A tool for atomic scale simulation of corrosion: applications to Mg and Ti alloys

Lead Research Organisation: King's College London
Department Name: Physics

Abstract

In 2008 the annual financial cost to the UK arising from corrosion damage to metals was $70.6 billion. In addition to the financial cost, the threat of corrosion limits the range of materials that can be safely or reliably deployed. The principal reason why magnesium alloys are not as ubiquitous as the denser aluminium is their susceptibility to aqueous corrosion even in reasonably dry air. Titanium alloys are more corrosion resistant, but in the aerospace sector suffer stress corrosion cracking following degreasing in chlorine-containing agents, or even after handling by salty fingers! When titanium is used for medical implants, corrosion is a principal cause of failure; for example, localised wear of an implant exposes a small area of metal establishing a large anodic current density and localised metal wastage.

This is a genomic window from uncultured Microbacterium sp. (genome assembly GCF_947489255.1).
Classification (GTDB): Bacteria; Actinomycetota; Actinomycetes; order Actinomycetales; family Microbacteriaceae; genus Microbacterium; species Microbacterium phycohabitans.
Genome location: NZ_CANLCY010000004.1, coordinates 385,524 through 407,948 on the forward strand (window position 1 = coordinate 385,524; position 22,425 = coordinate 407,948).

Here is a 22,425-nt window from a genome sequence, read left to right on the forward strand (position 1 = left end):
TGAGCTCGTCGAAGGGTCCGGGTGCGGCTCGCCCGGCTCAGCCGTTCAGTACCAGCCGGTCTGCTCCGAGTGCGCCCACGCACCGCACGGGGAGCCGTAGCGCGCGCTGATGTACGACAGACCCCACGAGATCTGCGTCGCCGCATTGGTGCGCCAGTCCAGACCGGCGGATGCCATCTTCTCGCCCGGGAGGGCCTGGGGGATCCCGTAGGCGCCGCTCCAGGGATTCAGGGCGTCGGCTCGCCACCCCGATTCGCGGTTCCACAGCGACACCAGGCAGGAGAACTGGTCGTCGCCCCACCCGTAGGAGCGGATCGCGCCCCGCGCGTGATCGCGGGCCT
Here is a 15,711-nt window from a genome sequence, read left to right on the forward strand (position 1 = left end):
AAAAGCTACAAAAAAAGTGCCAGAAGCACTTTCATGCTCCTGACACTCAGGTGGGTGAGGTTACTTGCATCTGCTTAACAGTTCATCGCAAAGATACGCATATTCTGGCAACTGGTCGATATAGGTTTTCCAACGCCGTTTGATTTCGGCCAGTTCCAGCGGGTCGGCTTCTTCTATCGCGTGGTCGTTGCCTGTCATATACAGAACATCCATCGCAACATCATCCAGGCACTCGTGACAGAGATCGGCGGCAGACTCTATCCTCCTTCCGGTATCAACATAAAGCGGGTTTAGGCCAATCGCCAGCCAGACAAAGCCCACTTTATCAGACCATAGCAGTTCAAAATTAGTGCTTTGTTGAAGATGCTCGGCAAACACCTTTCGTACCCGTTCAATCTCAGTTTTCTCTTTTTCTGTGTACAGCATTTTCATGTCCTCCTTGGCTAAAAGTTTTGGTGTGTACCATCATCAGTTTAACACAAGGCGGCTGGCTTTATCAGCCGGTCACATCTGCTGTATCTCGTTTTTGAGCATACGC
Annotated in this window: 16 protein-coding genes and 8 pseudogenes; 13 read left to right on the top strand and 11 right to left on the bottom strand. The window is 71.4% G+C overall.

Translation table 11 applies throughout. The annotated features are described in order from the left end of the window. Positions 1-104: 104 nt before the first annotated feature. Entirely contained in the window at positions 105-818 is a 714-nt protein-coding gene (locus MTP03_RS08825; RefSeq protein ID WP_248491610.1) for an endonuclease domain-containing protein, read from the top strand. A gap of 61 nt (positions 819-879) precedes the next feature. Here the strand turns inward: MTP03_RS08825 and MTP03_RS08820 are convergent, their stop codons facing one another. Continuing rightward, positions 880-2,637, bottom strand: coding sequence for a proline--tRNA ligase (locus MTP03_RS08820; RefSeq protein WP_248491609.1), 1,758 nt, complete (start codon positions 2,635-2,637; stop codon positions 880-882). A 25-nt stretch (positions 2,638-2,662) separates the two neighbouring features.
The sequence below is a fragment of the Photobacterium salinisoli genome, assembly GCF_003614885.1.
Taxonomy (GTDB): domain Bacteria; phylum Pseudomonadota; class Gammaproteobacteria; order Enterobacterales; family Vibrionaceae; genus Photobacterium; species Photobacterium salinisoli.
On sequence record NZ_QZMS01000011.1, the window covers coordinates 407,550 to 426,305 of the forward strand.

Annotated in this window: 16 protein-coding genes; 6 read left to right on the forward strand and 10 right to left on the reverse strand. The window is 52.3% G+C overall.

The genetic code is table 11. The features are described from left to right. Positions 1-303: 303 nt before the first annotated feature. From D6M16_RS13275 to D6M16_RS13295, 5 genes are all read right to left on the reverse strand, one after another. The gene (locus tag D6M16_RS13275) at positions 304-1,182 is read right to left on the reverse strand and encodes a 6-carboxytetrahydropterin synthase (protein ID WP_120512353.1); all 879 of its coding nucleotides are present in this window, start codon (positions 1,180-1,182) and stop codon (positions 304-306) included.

Both industry and academia agree there is an urgent need to arrive at an understanding of corrosion and passivation at the atomic scale. Modern experimental methods include electrochemical scanning tunnelling microscopy in which the tip makes an atomic resolution image of the surface as it is corroding under an applied overpotential. It is time for theory and simulation to catch up! First principles quantum mechanics has been used very successfully to make accurate and detailed calculations of both measurable and not measurable quantities central to the theory and practice of corrosion: for example, the potential of zero charge and the Galvani potential. But these are equilibrium quantities. We need to know the transmission coefficient, to solve the Butler-Volmer equation and to use atomistic simulation as it is intended: as a "microscope" to view the dynamical world at the scale of electrons and atoms. Then we can delve into the structure of the non equilibrium double layer. We here propose a novel scheme for the simulation of corrosion using molecular dynamics and kinetic Monte Carlo methods, in which we can follow the dissolution of metal ions and their transport through the double layer and into the electrolyte, and the formation and transport through a passive film, at both constant overpotential and constant current. Our most ambitious vision is to deal with localised attack: pitting and crevice corrosion.